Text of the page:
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topic 59450

Stainless steel finishes for 1000-hour salt spray

October 25, 2013

Q. We are looking for a finish for stainless screws/nuts (parent material 302hq and 18-8ss) that can withstand 1000 hours ++ salt spray testing to ASTM G48-11 [affil. link to spec at Techstreet] . Any ideas on what finish would yield the best results?

Steve H
- Minneapolis, Minnesota

November 5, 2013

A. Hi Steve. To my understanding, that spec is a ferric chloride pitting corrosion test, not a salt spray test. What is the actual environment this stainless steel hardware will be exposed to? Thanks.

I realize that the world and specs aren't as pure as we'd sometimes like, but salt spray testing is a quick quality assurance test to check that a finish is still being executed properly, rather than being something you are supposed to design to ... because the results can be counter to real-life since the corrosion mechanism is fundamentally different.


Ted Mooney, finishing.com Teds signature
Ted Mooney, P.E.
Striving to live Aloha
finishing.com - Pine Beach, New Jersey

November 5, 2013

A. For my 2 cents, electropolishing is as good as it gets. It needs to be controlled so that you do not damage the threads.
Second would be passivation. If you plan to do it yourself, I would go with the citric acid products. Safer, not better, than nitric based ones on 302. On 400 series, citric is superior.

James Watts
- Navarre, Florida

April 18, 2014

Q. I need any type of coating on stainless steel or carbon steel which give long life corrosion like (salt spray more then 1100 hours). Please give best solution for coating or plating.

Paresh Jadavani
- Mumbai, Maharashtra, India

April 2014

A. Hi Paresh. You've given us nothing to go on (like whether this is sheet material or threaded hardware). And salt spray testing is a QA measure, certainly not a design guideline -- so to select a coating based on salt spray hours would be foolish. But James' suggestion of electropolishing for the stainless steel is a good one. And for plain steel, zinc phosphate, followed by electrocoat priming, followed by polyester powder coating would be a pretty robust finish. Good luck.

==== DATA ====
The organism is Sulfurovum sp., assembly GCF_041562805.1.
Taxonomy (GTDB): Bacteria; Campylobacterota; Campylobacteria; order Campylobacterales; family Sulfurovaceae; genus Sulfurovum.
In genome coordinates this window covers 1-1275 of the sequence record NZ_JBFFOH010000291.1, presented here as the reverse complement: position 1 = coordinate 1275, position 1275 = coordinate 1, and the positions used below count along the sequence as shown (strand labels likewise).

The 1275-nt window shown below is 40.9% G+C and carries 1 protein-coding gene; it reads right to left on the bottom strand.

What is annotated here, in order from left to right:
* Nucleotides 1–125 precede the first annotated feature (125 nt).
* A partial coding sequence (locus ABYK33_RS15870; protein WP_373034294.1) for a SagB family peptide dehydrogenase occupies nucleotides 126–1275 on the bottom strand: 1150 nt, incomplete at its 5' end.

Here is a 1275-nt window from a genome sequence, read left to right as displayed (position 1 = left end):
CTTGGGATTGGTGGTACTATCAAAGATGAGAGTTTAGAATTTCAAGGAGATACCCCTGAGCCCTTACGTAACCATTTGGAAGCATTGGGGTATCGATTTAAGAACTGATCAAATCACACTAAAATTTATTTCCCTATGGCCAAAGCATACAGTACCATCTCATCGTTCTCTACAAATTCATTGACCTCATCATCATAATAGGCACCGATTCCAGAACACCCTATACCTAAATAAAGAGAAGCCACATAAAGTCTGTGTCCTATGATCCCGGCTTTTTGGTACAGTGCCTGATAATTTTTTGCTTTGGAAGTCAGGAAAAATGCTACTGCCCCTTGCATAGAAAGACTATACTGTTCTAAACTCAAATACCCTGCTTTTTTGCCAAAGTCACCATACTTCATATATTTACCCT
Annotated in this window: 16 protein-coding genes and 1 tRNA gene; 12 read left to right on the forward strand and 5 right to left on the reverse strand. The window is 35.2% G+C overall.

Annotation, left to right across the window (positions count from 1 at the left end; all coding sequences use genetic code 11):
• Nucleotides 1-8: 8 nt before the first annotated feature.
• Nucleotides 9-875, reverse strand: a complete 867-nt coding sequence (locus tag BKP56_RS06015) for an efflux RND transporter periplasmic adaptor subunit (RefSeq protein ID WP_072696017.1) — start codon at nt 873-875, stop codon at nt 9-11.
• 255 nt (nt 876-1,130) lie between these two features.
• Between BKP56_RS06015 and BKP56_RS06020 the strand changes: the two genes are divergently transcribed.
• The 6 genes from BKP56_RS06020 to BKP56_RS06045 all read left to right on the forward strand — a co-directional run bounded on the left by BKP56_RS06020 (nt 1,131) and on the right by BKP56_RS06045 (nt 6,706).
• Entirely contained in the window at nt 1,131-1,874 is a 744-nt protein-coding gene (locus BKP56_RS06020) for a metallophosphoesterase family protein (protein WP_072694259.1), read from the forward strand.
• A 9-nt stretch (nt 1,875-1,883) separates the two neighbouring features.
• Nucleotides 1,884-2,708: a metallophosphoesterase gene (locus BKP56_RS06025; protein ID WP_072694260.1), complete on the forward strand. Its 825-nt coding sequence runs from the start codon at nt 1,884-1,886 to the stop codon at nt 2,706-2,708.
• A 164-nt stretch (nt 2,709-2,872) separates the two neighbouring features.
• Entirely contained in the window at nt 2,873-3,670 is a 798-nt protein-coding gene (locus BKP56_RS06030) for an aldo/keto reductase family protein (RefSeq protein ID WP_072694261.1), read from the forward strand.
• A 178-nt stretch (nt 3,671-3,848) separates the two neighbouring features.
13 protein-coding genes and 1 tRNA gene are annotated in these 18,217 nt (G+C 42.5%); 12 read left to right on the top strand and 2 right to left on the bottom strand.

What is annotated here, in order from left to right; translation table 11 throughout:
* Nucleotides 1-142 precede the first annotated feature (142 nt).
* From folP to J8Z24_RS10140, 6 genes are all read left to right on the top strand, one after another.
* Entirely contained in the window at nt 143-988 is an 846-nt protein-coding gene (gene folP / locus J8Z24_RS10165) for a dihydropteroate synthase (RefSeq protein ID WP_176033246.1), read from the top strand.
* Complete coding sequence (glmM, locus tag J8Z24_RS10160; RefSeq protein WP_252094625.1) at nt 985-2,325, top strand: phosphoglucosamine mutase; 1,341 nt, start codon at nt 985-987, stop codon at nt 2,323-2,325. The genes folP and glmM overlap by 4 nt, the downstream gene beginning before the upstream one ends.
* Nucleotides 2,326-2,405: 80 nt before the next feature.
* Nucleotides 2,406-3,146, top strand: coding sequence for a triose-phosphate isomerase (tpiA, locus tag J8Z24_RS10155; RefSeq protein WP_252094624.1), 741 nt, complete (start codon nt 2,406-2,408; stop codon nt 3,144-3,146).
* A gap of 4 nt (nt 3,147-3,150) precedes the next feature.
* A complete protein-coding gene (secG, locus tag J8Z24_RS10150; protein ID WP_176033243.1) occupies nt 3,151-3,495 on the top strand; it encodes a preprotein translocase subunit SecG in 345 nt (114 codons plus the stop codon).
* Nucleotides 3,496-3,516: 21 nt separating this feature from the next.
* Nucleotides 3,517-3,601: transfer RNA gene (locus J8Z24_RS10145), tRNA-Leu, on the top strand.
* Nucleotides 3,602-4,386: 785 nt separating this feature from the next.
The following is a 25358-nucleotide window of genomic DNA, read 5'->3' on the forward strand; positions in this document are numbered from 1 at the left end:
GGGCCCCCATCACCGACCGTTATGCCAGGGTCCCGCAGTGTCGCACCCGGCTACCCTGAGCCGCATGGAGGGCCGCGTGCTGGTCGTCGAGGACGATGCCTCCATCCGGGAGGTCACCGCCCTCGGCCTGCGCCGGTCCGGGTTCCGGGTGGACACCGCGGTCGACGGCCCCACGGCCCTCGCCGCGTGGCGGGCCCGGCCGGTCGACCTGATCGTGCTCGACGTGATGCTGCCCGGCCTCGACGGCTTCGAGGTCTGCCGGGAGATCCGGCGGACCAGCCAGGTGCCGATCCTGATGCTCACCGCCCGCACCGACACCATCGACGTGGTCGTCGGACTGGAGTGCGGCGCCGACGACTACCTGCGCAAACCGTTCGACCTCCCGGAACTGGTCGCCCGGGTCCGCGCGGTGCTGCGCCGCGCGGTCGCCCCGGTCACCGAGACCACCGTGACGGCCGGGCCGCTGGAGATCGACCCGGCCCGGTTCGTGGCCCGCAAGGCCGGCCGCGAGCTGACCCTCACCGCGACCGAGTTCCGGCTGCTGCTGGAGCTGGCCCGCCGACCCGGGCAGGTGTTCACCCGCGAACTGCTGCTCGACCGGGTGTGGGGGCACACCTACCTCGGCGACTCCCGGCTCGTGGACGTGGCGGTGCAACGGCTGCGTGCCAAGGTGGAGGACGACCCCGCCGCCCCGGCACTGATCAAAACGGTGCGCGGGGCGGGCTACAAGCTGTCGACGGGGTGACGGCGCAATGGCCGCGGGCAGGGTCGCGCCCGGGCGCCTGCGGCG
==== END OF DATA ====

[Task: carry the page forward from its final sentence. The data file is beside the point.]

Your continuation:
Ted Mooney, finishing.com Teds signature
Ted Mooney, P.E.
Striving to live Aloha
finishing.com - Pine Beach, New Jersey

July 23, 2016

Q. Sir,
It's stainless steel fasteners m6 to m16, material 200-300 stainless steel.

paresh jadavani [returning]
- mumbai,india

July 2016

A. Hi. You probably could do CED (cathodic electrodeposition) or other finishes on high quality stainless fasteners and achieve 1100 hours. But, again, it may not be a good idea to design to a salt spray test because it's entirely possible that bare electropolished 316 fasteners would be an all-around better solution than coated fasteners of any sort.

Is there a real design imperative that demands 1100 hours of salt spray resistance? A better design approach is often to understand the real world need, test to it, determine how many salt spray hours the parts which meet the real world need attain, and then use periodic salt spray testing as a quick check that nothing has gone south. Good luck.


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Ted Mooney, P.E. RET
Aloha -- an idea worth spreading
finishing.com - Pine Beach, New Jersey

October 25, 2016

A. My first recommendation would be NP3 coating or some of the higher end DLC coatings. Neither of these are a do it yourself finish, so I would find a finisher capable of doing either of them and send a test batch to them to finish and see if they meet your needs and expectations.


Rama Shunn
- Woodinville, Washington USA

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